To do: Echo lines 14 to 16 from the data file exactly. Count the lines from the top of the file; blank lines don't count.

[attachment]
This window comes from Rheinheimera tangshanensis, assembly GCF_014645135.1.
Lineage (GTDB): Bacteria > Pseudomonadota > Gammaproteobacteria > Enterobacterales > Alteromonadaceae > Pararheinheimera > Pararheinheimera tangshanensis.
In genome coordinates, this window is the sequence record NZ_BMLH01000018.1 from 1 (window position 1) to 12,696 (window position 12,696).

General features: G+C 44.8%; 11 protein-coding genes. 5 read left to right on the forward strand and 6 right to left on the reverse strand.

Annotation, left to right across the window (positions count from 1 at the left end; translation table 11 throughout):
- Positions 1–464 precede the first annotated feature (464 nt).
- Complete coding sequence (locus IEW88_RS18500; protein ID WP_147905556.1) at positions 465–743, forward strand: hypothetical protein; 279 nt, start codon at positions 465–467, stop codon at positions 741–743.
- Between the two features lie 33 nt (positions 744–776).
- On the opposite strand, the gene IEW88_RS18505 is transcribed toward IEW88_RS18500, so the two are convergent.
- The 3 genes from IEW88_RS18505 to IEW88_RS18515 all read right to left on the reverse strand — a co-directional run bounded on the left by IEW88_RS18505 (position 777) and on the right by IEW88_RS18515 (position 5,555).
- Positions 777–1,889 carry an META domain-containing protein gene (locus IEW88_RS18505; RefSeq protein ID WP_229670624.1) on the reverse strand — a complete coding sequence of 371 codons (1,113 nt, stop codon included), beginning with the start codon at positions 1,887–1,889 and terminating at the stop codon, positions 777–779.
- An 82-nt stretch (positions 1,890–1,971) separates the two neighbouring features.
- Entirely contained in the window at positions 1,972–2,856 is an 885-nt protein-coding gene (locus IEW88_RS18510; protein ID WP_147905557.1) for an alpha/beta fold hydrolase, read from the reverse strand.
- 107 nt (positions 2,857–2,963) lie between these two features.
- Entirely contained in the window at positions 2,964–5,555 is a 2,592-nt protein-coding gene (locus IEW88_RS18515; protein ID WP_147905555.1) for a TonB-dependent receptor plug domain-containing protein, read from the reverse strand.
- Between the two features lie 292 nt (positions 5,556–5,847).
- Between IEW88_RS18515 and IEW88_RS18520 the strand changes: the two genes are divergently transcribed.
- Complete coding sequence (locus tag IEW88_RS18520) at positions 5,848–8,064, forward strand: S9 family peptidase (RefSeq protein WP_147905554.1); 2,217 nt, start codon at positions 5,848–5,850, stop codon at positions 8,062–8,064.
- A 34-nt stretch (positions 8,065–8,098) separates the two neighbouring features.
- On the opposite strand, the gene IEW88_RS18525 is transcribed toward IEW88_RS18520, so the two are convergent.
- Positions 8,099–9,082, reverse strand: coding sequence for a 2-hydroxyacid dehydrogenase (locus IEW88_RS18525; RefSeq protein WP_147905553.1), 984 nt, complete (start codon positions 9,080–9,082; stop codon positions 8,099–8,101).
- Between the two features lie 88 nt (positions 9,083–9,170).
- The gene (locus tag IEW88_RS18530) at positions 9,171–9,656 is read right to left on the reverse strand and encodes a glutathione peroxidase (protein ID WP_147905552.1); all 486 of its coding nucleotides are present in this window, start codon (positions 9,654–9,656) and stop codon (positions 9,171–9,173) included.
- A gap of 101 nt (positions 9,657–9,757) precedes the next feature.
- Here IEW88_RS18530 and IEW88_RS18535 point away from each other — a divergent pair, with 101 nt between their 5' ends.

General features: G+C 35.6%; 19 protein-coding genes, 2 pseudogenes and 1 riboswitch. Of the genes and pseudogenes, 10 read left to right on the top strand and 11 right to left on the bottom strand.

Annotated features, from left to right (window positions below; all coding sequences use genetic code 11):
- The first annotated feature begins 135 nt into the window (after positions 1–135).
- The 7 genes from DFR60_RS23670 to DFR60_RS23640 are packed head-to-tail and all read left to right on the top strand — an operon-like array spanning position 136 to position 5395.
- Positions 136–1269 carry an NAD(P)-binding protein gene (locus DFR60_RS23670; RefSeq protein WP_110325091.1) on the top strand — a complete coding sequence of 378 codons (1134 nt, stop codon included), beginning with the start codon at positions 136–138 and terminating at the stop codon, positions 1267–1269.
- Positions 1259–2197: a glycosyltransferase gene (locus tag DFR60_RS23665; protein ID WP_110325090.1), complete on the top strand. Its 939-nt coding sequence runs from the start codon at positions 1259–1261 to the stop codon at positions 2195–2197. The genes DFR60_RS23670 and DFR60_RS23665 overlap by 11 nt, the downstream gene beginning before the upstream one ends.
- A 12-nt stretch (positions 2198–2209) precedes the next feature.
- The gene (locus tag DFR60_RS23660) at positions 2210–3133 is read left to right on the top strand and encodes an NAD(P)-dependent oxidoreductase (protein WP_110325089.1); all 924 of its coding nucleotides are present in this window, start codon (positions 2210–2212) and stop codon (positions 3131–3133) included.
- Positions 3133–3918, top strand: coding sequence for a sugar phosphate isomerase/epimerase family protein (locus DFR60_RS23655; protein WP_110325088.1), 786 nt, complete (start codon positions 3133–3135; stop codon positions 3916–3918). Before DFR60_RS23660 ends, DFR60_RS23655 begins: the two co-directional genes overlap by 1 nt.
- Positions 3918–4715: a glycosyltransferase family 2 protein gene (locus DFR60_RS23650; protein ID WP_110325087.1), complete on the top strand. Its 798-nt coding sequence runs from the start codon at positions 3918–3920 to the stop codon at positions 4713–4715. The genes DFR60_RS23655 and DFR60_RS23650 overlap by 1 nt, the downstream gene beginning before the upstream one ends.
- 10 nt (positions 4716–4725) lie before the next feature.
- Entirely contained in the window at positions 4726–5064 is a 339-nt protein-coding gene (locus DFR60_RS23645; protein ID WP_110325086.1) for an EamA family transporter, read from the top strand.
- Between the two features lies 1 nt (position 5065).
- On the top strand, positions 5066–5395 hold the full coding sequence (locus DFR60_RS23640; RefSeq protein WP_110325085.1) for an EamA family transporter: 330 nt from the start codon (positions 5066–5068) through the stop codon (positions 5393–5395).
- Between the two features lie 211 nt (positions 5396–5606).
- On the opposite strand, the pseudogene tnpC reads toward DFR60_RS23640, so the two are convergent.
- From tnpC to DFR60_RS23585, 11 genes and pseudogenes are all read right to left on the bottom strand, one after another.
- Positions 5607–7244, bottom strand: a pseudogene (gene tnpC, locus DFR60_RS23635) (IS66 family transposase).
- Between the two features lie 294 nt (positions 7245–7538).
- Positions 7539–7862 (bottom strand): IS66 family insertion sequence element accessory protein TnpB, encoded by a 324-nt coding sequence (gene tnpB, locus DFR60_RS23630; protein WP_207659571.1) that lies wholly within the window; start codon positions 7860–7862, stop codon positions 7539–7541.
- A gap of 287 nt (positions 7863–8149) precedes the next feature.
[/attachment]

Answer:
- 107 nt (positions 2,857–2,963) lie between these two features.
- Entirely contained in the window at positions 2,964–5,555 is a 2,592-nt protein-coding gene (locus IEW88_RS18515; protein ID WP_147905555.1) for a TonB-dependent receptor plug domain-containing protein, read from the reverse strand.
- Between the two features lie 292 nt (positions 5,556–5,847).